Scorpion “Sun of a Gun” Review (Season 2 Episode 14)

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On the latest episode of “Scorpion,” Sly had a close encounter of the dad kind, while Walter and Cabe struggled to make a connection, period, in the wryly-titled “Sun of a Gun.” In an interesting bit of casting, Sly’s father, Ken, was played by noted character actor Jeff Fahey, probably best-known to modern audiences for his turns in “Lost” and various Robert Rodriguez projects, like “Machete” and “Planet Terror.”

However, what makes him a cool choice here was the lesser-known but well-worth seeking out 80’s cheese-fest “The Lawnmower Man,” in which he played a simpleton who was turned into a genius overnight via computers. Though the computer FX is decidedly outdated and laughable by today’s standards, the film itself is a solid watch that I highly recommend to those unfamiliar, who don’t mind a little sci-fi in their horror.

Here, he played a staunch military type, in the Cabe mold, who was highly dubious of his son’s capabilities, while Sly himself was justifiably dubious of Ken’s parenting skills, having not seen or talked to him in well over nine years. As such, Sly wasn’t too keen on teaming up with not-so-dear old dad, but circumstances were what they were, so he didn’t have much of a choice.

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The case itself revolved around Ken’s suspicion that a so-called “sun gun” had been constructed and tested by a South African dictator in Bahari by the name of Rahal (Hakeem Kae-Kazim, “Black Sails”). The goal was to investigate under the auspices of searching for nuclear weapons and the like, without letting the President get wind of the fact that the team was actually looking for weapons of the solar kind, which were much more tricky to detect- least of all given the fact that Sly was dubious such a thing even existed.

Making matters that much trickier was the fact that their most valuable asset, Walter, was basically tied up in company of Rahal, who actually wanted him there specifically, as he was looking to woo Walter into joining up with him as the head of his planned space program, wanting him to help construct a rocket much like the one he’d just built and shot off into the sky a few episodes back.

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Needless to say, Walter had no intention of doing any such thing, but he also knew he had to stall Rahal as much as possible, in order to allow his team to move as freely as they could, to better explore the area for said potential weapons. Remarkably enough, they found them, hidden basically in plain sight, underneath a host of solar panels in a huge hangar on site. But how to get them off the property without attracting attention, not to mention get them to the right people and not into the hands of other potential enemies?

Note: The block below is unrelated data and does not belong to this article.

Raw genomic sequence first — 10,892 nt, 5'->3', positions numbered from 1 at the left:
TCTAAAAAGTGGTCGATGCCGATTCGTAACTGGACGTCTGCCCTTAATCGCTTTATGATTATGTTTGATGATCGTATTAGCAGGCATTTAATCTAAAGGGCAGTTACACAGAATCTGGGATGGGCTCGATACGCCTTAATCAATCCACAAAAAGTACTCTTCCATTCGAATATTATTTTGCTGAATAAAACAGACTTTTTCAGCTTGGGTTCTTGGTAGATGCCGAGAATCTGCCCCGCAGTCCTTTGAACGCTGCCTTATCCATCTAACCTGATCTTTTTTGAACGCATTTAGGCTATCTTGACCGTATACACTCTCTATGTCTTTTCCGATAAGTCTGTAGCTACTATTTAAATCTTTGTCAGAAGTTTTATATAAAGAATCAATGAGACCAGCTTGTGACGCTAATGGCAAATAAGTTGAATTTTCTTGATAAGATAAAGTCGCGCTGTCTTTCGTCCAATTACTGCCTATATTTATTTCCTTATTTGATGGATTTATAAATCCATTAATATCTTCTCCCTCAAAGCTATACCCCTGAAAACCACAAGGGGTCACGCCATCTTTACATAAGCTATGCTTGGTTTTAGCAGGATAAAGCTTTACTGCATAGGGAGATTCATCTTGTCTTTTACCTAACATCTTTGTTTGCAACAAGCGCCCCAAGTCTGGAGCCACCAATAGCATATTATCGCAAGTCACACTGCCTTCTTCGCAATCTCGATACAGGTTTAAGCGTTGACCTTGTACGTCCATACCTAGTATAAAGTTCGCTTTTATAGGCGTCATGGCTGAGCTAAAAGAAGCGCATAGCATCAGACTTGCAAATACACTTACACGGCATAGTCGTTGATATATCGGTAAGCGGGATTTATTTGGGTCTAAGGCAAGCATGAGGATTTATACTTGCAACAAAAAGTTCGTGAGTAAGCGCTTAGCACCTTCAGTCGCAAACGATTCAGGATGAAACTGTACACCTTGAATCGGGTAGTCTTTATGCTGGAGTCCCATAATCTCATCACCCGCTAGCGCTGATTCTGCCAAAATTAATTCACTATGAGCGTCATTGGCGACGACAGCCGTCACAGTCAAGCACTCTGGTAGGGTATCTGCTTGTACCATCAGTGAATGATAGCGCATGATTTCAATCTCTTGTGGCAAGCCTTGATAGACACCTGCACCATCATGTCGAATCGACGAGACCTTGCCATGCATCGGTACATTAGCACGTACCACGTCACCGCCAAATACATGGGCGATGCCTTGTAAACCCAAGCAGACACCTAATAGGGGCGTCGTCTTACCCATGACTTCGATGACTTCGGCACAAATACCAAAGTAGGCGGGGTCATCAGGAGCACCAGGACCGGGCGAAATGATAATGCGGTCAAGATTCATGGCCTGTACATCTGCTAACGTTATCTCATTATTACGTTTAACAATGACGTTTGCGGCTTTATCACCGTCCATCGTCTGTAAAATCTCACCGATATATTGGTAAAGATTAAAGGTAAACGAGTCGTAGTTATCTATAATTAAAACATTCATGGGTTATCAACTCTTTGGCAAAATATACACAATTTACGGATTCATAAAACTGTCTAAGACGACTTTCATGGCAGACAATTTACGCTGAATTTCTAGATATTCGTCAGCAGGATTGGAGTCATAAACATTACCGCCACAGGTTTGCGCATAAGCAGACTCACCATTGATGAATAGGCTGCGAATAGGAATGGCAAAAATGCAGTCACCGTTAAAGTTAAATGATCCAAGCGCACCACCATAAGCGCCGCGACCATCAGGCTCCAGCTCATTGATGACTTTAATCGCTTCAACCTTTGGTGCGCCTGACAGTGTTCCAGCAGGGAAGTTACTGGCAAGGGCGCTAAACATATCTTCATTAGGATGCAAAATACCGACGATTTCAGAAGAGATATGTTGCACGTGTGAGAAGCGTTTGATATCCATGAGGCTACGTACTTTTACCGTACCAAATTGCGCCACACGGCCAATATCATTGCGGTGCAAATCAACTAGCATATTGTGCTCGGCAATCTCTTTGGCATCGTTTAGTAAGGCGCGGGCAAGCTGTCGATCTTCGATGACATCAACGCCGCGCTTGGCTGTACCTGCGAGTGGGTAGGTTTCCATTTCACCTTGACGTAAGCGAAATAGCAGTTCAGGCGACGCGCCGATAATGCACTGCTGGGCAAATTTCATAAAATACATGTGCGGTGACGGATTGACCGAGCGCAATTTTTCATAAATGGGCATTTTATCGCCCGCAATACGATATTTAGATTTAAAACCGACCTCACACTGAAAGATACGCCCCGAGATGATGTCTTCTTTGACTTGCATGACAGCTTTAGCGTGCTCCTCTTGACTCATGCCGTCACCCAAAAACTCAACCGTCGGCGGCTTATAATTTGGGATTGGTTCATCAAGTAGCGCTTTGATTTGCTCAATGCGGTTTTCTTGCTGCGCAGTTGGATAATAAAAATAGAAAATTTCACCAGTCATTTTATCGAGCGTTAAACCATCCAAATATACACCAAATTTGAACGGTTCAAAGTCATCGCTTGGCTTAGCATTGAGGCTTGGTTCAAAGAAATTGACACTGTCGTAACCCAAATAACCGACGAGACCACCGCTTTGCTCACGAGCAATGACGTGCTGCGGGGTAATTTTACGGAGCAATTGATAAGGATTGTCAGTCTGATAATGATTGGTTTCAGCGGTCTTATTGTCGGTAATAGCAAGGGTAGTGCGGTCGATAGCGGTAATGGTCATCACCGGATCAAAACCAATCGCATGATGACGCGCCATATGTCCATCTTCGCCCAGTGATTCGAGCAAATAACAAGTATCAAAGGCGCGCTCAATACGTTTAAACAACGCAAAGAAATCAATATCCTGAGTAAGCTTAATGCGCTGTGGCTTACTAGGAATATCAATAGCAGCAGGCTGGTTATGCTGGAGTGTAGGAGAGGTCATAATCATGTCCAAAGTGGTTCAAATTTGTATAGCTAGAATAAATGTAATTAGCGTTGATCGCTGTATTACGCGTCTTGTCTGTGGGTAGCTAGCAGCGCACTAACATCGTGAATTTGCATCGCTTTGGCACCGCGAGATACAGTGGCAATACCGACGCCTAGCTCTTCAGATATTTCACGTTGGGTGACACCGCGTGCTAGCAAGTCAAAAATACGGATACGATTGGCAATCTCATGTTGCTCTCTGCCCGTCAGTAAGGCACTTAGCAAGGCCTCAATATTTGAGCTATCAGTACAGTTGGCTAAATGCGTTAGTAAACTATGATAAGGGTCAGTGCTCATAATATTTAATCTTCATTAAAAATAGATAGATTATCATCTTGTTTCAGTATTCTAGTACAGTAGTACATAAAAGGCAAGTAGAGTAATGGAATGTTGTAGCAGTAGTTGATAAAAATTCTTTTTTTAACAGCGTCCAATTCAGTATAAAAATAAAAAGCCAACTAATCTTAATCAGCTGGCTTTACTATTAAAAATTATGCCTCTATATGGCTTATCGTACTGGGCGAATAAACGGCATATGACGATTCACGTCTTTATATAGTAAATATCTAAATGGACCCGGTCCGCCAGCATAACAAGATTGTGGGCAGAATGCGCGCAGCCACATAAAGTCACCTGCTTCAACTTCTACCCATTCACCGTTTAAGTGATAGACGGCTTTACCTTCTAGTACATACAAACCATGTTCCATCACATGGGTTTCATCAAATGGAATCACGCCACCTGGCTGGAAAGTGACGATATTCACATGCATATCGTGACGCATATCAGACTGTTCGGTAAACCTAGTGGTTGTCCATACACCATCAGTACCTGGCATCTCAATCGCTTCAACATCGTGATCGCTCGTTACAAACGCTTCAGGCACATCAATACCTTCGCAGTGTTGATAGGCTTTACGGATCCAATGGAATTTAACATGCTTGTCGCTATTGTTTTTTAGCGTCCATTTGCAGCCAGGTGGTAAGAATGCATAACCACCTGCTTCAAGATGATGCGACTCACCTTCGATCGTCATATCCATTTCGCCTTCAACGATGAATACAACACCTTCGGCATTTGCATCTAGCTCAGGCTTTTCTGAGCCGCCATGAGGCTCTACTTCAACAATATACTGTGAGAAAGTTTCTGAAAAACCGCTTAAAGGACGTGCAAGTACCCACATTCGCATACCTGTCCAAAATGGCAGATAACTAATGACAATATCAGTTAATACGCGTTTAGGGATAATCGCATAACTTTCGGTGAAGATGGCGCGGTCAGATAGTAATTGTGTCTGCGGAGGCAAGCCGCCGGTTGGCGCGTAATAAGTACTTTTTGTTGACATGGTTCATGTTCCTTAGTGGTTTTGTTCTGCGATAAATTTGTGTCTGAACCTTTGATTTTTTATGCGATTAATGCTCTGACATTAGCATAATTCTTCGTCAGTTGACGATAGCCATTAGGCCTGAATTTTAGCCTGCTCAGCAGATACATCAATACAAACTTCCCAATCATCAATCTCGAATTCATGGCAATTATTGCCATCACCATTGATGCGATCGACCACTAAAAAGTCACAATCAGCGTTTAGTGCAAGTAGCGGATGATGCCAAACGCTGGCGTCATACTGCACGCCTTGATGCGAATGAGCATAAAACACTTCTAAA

The team came up with an idea to attach them to a blimp on site which they’d realized had been used to test out the weapon, which had somewhat backfired, demolishing a building in the area by mistake, as they hadn’t quite figured how to control it yet, or rather, how to properly aim it. Speaking of which, Sly also ran into some aiming problems of his own, when it turned out his calculations to get the solar panels to the right location were off because he’d calculated using the American measuring system and not the international metric one.

Recalculating on the fly, the team managed to get the blimp off just in the nick of time to avoid the guards sent to investigate what was going on in that area, after Rahal got wind of someone being in the general vicinity of the blimp via the cameras he had all over the area. As tends to be the case on this show, just as they thought the mission was complete, another wrinkle presented itself, as Walter figured out that Rahal had even more solar panels stashed elsewhere, and they needed to address those as well.

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Figuring out that they must be in a room that housed the water pumps that were used for the pool and aquarium, Walter pointed them in the direction of a likely location and off they went yet again, with only a brief amount of time to spare before they were expected to meet up back at the President’s mansion for a lavish dinner party. Sly, his father and Cabe head to the pump room, where Sly does indeed find the solar panels, along with other potentially dangerous German-era equipment that needed to be destroyed as well.

The plan was to flood the room with water, then add lime to make it into concrete, thus walling up the floor of the area (or something like that). Unfortunately, Sly realizes that Ken never sent the original panels along with the blimp, not trusting his own son to calculate things effectively enough to avoid them getting into the wrong hands. In struggling with them, it sends up a solar beam of light that accidentally seals them inside the pump room and nearly takes out Sly in the process, to boot.